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Unveiling the Mystery: How to Answer Salary Expectations with Confidence

  • By Kamlesh Ranjan
  • April 29, 2024
  • 5 mins read
Answer salary expectation with confidence
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    Salary, is this the only thing that is driving us for work? Hm… Well, At some point in the screening process you must been asked about your salary expectation. Ideally, recruiters may ask this question during the initial telephonic interview or discuss salary after the in-person interview, and both situations can happen. Whatever the case might be, you may be asked directly about your desired salary, or you may be asked indirectly, like specifying your salary expectation in your application. But are you feeling uncomfortable talking about it, well I feel ya. Truth be told, even the most confident candidates may feel uncomfortable during an interview.

    This is a sort of critical moment for the person and it can can significantly impact your earning potential and overall job satisfaction. This is the same sort of feeling you usually have when you’re talking about your weaknesses. Therefore, you should prepare answers to salary questions in advance. And if you’re those people who might need a little bit of advice, we are here to help you out. Today, we will share some tips to answer rightfully about your salary expectations by providing practical strategies. That way, you can respond confidently and receive the compensation you deserve.

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    Why employers ask about salary expectations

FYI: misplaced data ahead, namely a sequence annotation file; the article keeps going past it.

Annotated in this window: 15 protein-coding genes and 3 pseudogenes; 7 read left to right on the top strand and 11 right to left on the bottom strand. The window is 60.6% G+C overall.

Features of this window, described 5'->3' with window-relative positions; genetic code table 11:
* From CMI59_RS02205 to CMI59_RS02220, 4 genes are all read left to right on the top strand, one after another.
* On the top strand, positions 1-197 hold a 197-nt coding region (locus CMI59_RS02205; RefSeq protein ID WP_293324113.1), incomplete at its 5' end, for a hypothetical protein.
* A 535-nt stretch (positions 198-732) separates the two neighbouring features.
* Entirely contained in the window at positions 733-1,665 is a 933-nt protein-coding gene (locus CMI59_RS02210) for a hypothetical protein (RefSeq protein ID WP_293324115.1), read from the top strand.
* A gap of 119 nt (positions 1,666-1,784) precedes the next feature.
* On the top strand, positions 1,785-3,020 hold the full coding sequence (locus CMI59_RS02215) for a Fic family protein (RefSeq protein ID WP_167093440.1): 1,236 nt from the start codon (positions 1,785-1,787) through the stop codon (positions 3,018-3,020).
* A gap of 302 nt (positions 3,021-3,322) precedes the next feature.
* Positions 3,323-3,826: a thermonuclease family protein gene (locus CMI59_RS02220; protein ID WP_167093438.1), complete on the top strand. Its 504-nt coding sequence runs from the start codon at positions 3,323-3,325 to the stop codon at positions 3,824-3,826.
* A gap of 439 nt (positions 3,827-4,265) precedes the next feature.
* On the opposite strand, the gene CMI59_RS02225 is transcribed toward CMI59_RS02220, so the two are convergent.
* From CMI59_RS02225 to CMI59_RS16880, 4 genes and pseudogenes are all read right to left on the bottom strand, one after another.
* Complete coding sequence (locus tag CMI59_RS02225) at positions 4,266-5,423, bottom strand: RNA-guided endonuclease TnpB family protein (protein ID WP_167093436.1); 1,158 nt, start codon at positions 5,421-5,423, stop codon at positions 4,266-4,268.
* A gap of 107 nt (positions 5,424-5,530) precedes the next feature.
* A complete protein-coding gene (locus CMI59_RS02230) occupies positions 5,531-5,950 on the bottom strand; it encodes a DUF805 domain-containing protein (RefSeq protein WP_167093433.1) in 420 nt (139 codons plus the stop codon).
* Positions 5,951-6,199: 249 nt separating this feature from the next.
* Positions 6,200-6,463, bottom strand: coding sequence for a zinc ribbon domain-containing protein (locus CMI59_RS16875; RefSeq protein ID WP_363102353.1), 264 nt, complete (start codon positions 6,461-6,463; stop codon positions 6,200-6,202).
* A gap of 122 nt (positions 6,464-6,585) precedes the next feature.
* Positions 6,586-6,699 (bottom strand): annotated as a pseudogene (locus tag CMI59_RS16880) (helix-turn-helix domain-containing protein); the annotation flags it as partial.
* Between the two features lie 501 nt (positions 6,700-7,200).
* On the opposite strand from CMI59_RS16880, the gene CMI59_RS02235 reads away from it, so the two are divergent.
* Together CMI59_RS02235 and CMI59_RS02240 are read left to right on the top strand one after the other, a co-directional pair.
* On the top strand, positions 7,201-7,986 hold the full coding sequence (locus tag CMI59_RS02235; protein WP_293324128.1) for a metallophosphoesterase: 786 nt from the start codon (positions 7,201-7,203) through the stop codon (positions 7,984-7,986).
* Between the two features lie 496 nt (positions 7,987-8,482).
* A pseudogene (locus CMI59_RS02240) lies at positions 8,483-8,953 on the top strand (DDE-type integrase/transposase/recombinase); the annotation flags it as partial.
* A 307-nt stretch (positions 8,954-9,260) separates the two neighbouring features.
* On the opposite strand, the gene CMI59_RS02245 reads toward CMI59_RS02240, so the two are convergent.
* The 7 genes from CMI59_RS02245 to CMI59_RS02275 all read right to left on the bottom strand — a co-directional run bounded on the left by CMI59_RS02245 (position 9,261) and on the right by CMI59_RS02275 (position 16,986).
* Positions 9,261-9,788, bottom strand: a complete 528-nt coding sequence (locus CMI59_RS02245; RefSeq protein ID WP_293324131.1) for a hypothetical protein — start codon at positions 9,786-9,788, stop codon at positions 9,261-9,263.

Now, is it mandatory to ask about salary expectations from candidates? I’ll say yes because the interviewer wants to understand your mind and desires so that he can offer you a good salary. Secondly, the interviewer wants to assess how well you know your worth. The best candidates know how valuable their skills are in the market and can confidently communicate that. To determine the proper market value, consider your education level, knowledge, work experience, and previous professional success.

    Lastly, they want to determine whether you are at the appropriate level of expertise. If a candidate charges significantly more than others, that candidate may need more experience for the job. However, a lower expected salary answer may also demonstrate that you have less experience than the position demands.

    How do you answer questions about the expected salary?

    It is very significant how you react wisely to salary expectations. It’s okay to share your desired salary. It’s essential to approach this problem creatively rather than trying to avoid it, and also be prepared about your industry standard salary range.

    Before your interview, research industry standards and salary ranges for the position you’re applying for. Salary information from Glassdoor and LinkedIn provides valuable data. Consider factors such as experience, skills, location, and company size when determining the appropriate scope. So, answer salary questions confidently and honestly. One of the main points is to be prepared to discuss your compensation expectations and demonstrate your research and understanding of industry standards. 

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    Show your salary range

    When discussing salary expectations, consider providing an appropriate salary range that reflects your research findings and matches the position’s requirements. This approach shows that you know market prices and leaves room for negotiation—the importance of evaluating the entire compensation package. Recruitment involves more than just salary. Be sure to consider additional benefits such as bonuses, perks, work-life balance, and opportunities for growth within the organization. It is essential to demonstrate flexibility in this process. Let them know you’re open to negotiation and emphasize that finding the right opportunity is your priority, not just the best salary. Tell the interviewer that you’re willing to negotiate a fair and competitive salary based on the responsibilities and expectations of the position. So, this collaborative approach shows your commitment to a fair and competitive package, leaving a positive impression on prospective employers. I feel, this type of answer will add more value.

    Try to hide your previous salary